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Self Defense/2 biomechanical questions about close-combat


Two 'bio-mechanical' questions about hand-to-hand combat. A 'stupid' question and a 'smart' question. I'll start with the smart one:

In your website, you wrote that in bare-knuckle boxing, the old-timers 'protected their hands' when they delivered their punches and suffered less from 'broken hands' than modern-day gloved boxers who will get 'broken hands' if they delivered their punches bare handed the same way they are used to with their gloves...  What is the difference in the way punches are done between bare-knuckle boxing and gloved boxing? Is it because, between the moment you throw a punch and the moment your fist hits its target, you must rotate your wrist to make sure your knuckles (and not your curled fingers) connect with the target? Something that isn't really feasible with heavy boxing gloves that 'lock' your wrist and your hand together? Is it for that reason that, in the few boxing bouts I watched in TV, I saw some gloved boxers rotating their elbow instead of their 'locked wrist'?

Now my 'stupid question':

What is the best way to protect yourself against eye-gouging attacks? Injecting growth hormone in your forehead and waste entire days chewing raw meat and tree roots to get a browridge comparable in size to the one possessed by a Neanderthal man? :p

Thanks in advance for your time.

The smart one can be answered this way

You'll notice that both of them talk about less shots to the head (which is hard).

That also means that the way old time boxers hit to the head was more of a jab rather than the more powerful ways you can hit with gloves on. Modern boxing does hit harder to hard spots because of equipment - without equipment, your fisted hand breaks. That's because it simply isn't designed to take that much force. Idiots are on a quest to transfer modern sports techniques into brawls. They want to hit as hard -- with closed hands to hard spots -- without equipment as boxers do with equipment. It doesn't work that way. You get injured more than you injure when this is your quest.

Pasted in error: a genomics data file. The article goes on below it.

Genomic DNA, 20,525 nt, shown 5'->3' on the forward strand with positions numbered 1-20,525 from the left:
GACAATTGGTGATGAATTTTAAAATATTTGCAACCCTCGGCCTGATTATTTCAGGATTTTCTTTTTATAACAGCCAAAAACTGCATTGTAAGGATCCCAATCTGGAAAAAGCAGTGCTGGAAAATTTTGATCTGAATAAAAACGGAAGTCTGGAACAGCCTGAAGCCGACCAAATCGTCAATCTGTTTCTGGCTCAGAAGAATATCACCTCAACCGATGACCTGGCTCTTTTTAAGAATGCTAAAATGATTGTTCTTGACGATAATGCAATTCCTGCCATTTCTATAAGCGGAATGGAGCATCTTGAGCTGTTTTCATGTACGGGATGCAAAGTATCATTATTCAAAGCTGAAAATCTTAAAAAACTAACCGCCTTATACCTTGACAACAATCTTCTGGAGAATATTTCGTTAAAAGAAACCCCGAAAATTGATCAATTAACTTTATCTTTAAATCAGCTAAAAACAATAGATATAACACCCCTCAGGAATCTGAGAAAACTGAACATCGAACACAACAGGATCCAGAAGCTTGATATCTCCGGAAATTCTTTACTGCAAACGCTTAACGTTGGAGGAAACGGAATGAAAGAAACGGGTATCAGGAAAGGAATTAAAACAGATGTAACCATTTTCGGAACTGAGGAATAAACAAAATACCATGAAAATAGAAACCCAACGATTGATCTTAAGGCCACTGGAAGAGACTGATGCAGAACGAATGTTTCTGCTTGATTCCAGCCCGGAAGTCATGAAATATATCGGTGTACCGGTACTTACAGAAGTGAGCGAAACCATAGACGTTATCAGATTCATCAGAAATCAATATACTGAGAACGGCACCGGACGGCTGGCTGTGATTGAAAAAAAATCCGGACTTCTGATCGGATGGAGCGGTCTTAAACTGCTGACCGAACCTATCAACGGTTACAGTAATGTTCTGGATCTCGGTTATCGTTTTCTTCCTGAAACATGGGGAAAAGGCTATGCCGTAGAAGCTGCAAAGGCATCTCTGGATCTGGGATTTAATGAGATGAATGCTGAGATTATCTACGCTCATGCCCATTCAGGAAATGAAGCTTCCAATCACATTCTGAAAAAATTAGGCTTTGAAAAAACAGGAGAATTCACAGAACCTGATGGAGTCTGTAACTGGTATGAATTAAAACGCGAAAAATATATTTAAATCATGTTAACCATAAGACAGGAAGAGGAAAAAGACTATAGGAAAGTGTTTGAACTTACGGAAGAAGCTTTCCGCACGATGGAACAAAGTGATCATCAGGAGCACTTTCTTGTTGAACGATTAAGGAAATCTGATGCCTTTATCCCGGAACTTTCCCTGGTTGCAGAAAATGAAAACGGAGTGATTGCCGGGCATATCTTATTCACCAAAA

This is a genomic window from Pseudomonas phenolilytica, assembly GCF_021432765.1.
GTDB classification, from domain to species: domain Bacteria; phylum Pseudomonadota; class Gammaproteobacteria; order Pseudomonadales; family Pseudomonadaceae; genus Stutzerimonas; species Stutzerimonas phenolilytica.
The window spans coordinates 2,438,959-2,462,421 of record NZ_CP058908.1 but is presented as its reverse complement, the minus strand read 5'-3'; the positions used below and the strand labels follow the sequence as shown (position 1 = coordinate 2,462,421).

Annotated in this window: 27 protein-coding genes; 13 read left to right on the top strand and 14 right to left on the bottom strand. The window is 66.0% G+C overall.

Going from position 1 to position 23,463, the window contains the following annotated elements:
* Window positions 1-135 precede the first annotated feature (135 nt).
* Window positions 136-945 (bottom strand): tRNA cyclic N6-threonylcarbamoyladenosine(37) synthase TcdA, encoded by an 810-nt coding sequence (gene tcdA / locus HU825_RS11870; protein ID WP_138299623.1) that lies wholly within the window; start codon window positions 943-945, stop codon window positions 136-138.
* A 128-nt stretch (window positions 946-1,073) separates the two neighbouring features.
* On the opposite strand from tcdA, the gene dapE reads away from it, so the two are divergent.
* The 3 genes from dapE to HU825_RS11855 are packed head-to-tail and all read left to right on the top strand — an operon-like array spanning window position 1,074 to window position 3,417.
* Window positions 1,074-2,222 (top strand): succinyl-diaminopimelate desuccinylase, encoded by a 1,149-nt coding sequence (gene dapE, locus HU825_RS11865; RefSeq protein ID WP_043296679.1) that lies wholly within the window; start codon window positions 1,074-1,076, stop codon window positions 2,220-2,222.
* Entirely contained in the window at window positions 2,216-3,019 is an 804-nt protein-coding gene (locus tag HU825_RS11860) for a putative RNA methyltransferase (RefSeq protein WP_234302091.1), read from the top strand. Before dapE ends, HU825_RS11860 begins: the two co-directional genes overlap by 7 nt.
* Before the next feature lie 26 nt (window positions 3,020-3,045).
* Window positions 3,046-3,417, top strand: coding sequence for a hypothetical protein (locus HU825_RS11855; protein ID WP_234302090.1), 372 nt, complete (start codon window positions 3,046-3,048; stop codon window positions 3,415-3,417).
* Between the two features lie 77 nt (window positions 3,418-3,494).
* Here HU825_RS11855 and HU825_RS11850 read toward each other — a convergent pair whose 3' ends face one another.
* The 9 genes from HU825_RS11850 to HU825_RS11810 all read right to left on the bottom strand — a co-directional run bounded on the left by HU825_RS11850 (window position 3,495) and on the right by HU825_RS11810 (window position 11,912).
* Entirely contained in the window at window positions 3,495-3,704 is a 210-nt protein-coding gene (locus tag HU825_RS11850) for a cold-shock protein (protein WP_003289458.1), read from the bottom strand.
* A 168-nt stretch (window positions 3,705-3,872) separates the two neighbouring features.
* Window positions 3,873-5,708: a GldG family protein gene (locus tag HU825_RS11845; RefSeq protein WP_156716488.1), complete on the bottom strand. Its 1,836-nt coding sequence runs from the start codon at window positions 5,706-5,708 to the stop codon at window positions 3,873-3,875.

I've heard it argued that old style boxers did more open handed strikes to hard spots rather than closed fists. You can do that with no gloves.

The answers to the stupid question is, first keep the guy out of that range.

Second, learn how to do coordinated movement to move your head away and his hand away with your hand.

Third, AFTER you've mastered the second, learn how to fight through the pain of an eye poke. Yeah they happen, yeah they suck. But you close one eye and keep going until you can open it again.

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Marc MacYoung


Street self-defense, crime avoidance and personal safety


I grew up in the streets of Los Angeles in 'situational poverty.' I have dealt with criminals and violent people all my life -- both personally and professionally. I have written 15 books and 6 videos on surviving street violence. I was originally published under the name Marc Animal MacYoung. (Animal was my street name). I've taught police and military both internationally and within the US. I've lectured at universities, academies and done countless TV, radio, newspaper and magazine interviews. I'm a professional speaker on crime avoidance and personal safety. And I am an expert witness recognized by the US court system. My bio is at My abridged CV (Curriculum Vitae) is at

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Read "In the Name of Self-Defense" the streets don't give a Ph.D in scuffle.

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